Edition 154 – Beware

In July 1995, I attended a four day business development course at The Fairmont Resort at Leura in the Blue Mountains that I can honestly say changed my life. It moved me immediately away from being someone who reported the numbers, in arrears, to being someone who wanted to work with family business owners to create the numbers.

At that conference, one of the two key presenters came out with a phrase that blew me away. So powerful was its message that for many years, on my office wall, in full view of clients, staff and fellow business partners, it sat proudly. Here it is:
 
Beware of your thoughts, they become your words.
Beware of your words, they become your actions.
Beware of your actions, they become your habits.
Beware of your habits, they become your character.
Beware of your character, it becomes your destiny.
 
If you google this, it is attributed to a number of different people, though not definitively, including Mahatma Gandhi and Margaret Thatcher.
 
My message today is simple. 
 
If you think like a technician, you will act like a technician, and will always be a technician.
 
Similarly, if you think like a business owner, you will act like a business owner, and will always be a business owner.
 
The inspiration for this week’s newsletter came from a recent phone conversation I had with one of my clients. They expressed frustration with some of the clients they were working with. My client’s client was completely disorganised – sending people to different sites each day, without finishing yesterday’s project. They’d turn up to a new site and the people there were completely unprepared for their arrival, let alone for any construction work to take place.
 
It became evidently clear to me that my own client needed to stop thinking of himself as a technician and start thinking of himself as a business owner. His own client was not treating him as a peer and was, instead, treating him and his business as a resource. More than likely, this was because my client didn’t consider himself a peer and, perhaps, gave the impression that he did what he was told because he didn’t want to lose the work.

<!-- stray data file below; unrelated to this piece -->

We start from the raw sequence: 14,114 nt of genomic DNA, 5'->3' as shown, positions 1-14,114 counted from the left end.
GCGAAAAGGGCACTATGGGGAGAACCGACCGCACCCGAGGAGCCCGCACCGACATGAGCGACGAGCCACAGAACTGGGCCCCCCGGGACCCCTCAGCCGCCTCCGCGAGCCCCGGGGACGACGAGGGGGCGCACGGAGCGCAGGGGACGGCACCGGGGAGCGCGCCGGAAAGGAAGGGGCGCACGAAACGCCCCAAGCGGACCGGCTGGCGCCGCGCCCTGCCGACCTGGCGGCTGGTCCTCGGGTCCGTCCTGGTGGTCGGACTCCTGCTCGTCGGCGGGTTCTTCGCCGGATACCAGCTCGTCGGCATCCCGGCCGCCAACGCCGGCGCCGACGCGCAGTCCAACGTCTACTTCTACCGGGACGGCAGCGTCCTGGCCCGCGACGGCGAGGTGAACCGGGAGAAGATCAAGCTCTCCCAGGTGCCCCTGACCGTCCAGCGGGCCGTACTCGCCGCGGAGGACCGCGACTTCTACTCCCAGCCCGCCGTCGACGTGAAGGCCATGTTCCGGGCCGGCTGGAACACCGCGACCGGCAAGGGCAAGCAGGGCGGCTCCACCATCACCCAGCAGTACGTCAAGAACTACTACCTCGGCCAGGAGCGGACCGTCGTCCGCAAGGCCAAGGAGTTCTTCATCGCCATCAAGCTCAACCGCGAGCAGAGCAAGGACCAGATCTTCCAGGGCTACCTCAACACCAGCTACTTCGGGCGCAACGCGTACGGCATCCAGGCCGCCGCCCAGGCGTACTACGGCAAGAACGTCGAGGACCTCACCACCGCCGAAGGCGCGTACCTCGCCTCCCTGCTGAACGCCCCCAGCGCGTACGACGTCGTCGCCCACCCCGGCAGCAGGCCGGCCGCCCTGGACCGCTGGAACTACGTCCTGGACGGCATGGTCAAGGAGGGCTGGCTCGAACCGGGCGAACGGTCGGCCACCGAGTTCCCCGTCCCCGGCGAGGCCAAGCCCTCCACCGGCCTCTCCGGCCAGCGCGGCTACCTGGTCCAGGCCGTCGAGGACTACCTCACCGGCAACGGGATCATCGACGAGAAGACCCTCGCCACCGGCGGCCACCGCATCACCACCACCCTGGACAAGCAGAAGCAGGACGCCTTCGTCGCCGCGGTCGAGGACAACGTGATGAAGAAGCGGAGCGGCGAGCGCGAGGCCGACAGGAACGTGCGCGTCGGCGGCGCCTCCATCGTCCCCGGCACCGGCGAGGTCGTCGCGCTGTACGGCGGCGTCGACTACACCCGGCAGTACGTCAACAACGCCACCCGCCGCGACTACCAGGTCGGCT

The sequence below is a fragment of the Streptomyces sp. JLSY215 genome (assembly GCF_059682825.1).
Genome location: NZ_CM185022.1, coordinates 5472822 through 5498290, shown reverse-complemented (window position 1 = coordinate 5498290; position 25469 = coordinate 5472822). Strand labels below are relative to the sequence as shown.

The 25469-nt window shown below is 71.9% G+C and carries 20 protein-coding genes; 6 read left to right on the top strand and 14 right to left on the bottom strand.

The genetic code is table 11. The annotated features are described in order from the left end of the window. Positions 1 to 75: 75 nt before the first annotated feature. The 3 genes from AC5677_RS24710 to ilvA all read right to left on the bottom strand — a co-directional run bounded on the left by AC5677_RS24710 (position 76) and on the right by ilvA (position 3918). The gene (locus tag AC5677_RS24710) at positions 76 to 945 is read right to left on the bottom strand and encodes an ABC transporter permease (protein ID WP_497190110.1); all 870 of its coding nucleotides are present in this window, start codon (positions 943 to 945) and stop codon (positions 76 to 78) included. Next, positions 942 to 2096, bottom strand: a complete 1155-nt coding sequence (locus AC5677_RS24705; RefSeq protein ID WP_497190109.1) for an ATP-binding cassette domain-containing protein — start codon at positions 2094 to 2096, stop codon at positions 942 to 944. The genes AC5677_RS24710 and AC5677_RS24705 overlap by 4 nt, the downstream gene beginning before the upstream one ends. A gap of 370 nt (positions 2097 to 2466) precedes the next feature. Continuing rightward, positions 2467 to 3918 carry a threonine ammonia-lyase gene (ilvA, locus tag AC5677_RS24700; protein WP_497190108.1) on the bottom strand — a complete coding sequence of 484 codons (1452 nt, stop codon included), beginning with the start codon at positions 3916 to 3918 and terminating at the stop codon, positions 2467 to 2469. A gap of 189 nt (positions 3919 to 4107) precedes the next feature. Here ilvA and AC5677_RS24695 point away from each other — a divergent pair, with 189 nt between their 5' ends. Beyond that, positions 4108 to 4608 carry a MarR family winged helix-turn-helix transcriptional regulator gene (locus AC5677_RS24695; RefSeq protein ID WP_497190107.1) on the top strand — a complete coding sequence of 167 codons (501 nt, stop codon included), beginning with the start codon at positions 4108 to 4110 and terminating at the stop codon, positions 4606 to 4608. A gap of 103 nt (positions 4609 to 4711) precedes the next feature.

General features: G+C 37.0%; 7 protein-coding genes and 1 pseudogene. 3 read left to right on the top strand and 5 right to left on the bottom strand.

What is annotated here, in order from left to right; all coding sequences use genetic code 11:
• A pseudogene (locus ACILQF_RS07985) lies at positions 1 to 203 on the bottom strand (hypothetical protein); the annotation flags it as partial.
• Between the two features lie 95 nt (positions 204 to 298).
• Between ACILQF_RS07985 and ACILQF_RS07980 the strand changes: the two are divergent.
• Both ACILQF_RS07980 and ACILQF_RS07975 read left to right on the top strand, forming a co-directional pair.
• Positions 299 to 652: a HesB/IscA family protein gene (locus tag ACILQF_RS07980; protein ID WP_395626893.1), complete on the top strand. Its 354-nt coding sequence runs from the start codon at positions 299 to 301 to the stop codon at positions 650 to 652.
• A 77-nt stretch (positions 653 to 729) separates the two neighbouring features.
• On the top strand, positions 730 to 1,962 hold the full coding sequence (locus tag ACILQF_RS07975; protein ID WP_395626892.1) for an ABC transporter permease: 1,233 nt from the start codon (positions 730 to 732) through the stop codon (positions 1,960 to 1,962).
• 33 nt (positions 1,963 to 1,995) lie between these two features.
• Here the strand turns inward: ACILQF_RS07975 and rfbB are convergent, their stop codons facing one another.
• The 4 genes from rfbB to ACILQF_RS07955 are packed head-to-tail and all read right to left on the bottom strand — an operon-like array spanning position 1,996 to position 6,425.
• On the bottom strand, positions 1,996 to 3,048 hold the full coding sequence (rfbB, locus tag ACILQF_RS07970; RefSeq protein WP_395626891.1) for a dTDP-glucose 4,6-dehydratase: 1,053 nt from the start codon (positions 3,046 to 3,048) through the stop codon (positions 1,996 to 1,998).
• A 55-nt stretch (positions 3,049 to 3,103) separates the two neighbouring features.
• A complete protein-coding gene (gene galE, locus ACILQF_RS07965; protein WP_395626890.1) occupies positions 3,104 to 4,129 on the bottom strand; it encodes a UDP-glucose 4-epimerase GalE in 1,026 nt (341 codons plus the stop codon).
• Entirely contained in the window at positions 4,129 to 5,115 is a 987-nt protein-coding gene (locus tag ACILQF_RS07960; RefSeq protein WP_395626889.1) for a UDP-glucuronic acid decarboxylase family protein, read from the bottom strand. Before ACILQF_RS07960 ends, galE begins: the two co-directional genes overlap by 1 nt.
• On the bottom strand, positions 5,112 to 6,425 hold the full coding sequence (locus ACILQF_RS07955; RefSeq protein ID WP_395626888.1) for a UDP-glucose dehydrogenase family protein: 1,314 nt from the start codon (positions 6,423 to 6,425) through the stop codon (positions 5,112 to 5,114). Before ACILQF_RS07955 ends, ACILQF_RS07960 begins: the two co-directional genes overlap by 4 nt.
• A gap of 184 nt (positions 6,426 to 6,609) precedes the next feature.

Except, that doing what he was told meant he became incredibly frustrated, very quickly.
 
Now, if you want to go into business for yourself, and are happy to be a technician, you need to accept that:

  1. It’s not a business, it’s merely a job for multiple bosses.
  2. You won’t create financial independence if you’re always the technician – it’s just going to be a pay packet and some fuel reimbursement.
  3. You won’t build the lifestyle you’re truly after – you’ll be working six days per week, if you’re lucky.
  4. When you’re busy doing the do, you’re not cultivating the paddock for the next crop – which means business will always peak and trough based on how busy your diary is, and how much or how little effort you’re putting into marketing yourself.

On the other hand, if you want to be seen as a business owner, you need to:

  1. Consider yourself an equal to your clients.
  2. Respect yourself and the value you provide.
  3. Say no if the work you’re asked to do doesn’t fit with your business strategy.
  4. Spend time off the tools – and on developing and marketing your business.
  5. Be prepared to stand your ground if your client is disorganised, disrespectful or cuts corners.

This Week’s Tip

How we think portrays who we are now, who we will be in the future and what people picture us as. Who do you think you are?

Contact Us
Our Newsletter

Sign up to our FREE weekly Growth newsletter.

Social
Connect With Dean!
Copyright © 2016-2018 Dean Robinson Group, All rights reserved.